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This week, Musk brought back his offer to buy the company after trying to back out of the deal in the past. He hopes to avoid a legal showdown with the company over the deal. If the deal goes through, Tesla’s CEO has hinted publicly at a number of ways he might change the platform, including lessening restrictions on content, re-enabling banned accounts, and introducing an edit feature. More recently, a court filing made public last week revealed a trove of text messages between Musk and his business associates, giving an even more detailed glimpse into his plans to monetize and revamp the platform.
A number of problems must be solved before we can move forward with the deal. The parties are reportedly stuck on financing terms, and Twitter has yet to accept Musk’s $44 billion takeover offer. A Delaware Chancery judge ruled on Thursday that if a settlement isn’t reached by 5 p.m. on Oct. 28, she will set new trial dates in November after Musk’s request to drop the litigation was met with an objection from Twitter.
If the deal goes through, however, analysts say it could create new difficulties for the digital town square just weeks before the U.S. midterm elections due to Musk’s emphasis on unmoderated free speech.
Angelo Carusone, CEO of the non-profit media group, Media Matters, says, “No one’s prepared for the kind of onslaught that’s going to come.” “This is a real threat; we know the people he’s been talking to, and we see all the signs.”
Here are some ways in which Musk may change how Twitter works:
The current administration may be kicked-off
Most people expect Musk to start by getting rid of Agrawal, Twitter’s current CEO. Agrawal replaced co-founder Jack Dorsey last year. Despite their initial will to collaborate, Musk’s text messages to his business associates reveal his growing frustration with Agrawal’s leadership.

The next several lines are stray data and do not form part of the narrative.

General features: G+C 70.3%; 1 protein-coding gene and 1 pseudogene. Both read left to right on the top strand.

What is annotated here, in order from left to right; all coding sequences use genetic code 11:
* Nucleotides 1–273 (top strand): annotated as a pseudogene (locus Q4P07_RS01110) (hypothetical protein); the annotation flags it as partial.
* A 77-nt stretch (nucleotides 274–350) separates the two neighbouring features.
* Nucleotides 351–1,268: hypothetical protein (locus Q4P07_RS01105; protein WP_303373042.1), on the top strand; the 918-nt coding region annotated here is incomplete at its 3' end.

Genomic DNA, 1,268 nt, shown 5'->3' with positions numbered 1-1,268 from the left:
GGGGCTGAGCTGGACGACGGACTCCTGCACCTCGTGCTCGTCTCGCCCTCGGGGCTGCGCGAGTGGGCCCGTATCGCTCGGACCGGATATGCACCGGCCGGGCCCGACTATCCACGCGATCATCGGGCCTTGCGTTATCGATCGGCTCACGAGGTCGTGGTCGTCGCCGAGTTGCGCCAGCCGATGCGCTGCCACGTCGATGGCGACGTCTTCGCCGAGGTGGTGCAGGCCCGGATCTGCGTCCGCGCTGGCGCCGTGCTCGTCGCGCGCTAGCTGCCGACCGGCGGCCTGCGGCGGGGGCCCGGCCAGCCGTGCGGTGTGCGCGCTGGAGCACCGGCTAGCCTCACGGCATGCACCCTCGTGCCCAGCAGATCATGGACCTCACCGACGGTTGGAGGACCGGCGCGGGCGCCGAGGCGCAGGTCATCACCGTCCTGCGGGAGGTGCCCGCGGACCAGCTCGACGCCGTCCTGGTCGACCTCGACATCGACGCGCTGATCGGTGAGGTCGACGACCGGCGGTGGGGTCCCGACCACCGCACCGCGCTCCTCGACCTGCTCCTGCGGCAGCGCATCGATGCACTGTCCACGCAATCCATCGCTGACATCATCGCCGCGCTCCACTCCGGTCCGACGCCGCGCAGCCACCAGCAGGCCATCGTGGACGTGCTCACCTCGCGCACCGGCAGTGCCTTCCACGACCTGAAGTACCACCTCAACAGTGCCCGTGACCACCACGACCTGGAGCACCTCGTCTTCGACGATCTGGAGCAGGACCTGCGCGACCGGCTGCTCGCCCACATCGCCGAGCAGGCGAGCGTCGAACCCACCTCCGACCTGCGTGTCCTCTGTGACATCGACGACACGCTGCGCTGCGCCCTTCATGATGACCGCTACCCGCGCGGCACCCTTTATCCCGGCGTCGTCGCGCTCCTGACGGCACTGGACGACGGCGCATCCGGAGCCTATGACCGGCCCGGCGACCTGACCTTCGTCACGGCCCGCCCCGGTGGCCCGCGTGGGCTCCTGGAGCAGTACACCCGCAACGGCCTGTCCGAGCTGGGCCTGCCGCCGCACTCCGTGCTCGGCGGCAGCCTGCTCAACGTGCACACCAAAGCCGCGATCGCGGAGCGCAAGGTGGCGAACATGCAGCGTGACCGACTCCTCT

According to what Agrawal said to Musk on April 9th, Musk’s tendency to tweet pessimistic things like “Is Twitter dying?” was “not helping me make Twitter better.”
Just tell me what you accomplished this week. Elon Musk, who was at the time in talks to join Twitter’s board, responded. He continued, “This is a waste of time,” and said he would make an offer to purchase the business instead.
Since they have a tense history, Carusone speculates that Musk will replace Agrawal with a loyalist on day one of his ownership. Musk texted Twitter’s leader, Bret Taylor, “Fixing Twitter by chatting with Parag won’t work.”
Musk has also tweeted his displeasure with Twitter’s top lawyer, Vijaya Gadde, portraying her as a symbol of “Twitter’s left-wing bias.”
Donald’s account may become active again – same for others alike
Musk has stated repeatedly that protecting free speech on Twitter and re-enabling former President Donald Trump’s account, which was permanently suspended last year after the deadly January 6 insurrection at the U.S. Capitol, would be his top priorities.
If you ask Carusone, “I think Musk will restore his account immediately the second that he gets the keys.” Since Trump recently launched his own social media platform, TRUTH Social, it is unclear if he will return to Twitter if invited.
Other banned users, such as those on the right who spread conspiracy theories or hate speech, could be re-platformed, according to analysts. Musk had previously text messaged Agrawal about his desire to undo all permanent Twitter bans “except for spam accounts and those that explicitly advocate violence.”